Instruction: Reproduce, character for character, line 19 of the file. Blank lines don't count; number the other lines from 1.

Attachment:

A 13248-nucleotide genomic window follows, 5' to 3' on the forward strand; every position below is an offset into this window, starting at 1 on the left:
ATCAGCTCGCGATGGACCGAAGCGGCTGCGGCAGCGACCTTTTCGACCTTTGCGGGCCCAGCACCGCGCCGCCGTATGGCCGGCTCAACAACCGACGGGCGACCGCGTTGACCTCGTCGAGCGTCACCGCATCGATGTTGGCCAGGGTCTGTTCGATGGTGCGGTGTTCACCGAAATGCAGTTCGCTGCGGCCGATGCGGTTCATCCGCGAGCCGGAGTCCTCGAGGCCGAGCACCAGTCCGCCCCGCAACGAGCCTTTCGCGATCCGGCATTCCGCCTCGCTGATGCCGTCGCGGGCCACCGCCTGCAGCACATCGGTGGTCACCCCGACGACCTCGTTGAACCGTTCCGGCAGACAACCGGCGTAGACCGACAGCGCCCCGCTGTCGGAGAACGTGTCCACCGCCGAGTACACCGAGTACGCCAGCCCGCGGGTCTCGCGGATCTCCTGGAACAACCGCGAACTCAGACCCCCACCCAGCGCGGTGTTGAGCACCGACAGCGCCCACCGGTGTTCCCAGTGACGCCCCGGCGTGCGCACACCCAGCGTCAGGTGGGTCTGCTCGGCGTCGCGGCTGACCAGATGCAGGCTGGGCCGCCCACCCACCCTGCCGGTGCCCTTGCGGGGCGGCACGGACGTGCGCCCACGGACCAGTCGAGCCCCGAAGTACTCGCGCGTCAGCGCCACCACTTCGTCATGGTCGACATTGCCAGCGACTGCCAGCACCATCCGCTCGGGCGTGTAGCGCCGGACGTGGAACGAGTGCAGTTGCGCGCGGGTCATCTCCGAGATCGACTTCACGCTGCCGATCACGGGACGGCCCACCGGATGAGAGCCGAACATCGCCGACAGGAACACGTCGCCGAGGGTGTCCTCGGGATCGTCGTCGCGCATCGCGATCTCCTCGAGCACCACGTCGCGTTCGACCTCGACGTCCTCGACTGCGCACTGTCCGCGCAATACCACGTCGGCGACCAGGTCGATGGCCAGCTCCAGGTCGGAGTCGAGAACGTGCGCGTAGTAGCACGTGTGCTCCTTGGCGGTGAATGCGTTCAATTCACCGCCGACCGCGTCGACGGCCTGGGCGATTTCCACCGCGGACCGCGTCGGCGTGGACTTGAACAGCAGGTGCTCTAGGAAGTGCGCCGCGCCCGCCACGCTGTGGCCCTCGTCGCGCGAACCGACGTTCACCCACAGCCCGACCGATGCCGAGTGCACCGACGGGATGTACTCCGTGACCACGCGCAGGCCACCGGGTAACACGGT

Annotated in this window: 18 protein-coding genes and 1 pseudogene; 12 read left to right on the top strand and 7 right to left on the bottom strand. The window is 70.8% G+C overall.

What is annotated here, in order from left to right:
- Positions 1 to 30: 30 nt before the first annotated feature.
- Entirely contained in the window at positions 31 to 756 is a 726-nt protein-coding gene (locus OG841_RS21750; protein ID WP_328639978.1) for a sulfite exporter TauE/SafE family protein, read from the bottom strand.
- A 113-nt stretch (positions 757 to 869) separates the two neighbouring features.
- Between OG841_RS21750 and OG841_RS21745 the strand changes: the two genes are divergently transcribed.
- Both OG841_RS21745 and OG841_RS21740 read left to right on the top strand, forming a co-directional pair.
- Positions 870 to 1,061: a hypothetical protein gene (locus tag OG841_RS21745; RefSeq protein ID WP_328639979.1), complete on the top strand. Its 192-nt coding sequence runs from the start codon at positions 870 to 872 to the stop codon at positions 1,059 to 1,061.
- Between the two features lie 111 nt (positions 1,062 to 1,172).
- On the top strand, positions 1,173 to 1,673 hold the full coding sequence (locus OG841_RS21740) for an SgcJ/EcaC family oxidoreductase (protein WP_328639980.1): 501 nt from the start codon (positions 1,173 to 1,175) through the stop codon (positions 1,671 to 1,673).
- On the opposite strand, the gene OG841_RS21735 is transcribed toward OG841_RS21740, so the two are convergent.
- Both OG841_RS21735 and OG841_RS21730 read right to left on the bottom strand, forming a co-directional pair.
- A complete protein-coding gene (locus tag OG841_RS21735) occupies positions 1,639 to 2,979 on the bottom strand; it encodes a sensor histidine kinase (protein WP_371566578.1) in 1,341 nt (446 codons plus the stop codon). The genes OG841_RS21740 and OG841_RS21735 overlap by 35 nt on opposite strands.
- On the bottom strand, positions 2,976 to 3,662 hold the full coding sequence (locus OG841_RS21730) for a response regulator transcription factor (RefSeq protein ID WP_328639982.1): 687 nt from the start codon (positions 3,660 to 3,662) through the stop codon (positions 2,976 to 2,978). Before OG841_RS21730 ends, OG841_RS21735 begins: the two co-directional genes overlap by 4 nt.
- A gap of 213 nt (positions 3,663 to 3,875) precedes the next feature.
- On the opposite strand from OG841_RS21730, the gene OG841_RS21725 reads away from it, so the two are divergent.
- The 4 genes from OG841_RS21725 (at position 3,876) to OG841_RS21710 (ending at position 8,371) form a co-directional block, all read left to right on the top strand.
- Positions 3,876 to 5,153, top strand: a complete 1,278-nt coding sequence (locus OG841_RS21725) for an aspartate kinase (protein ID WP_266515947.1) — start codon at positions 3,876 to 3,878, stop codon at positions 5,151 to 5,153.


- The 4 genes from OG841_RS21725 (at position 3,876) to OG841_RS21710 (ending at position 8,371) form a co-directional block, all read left to right on the top strand.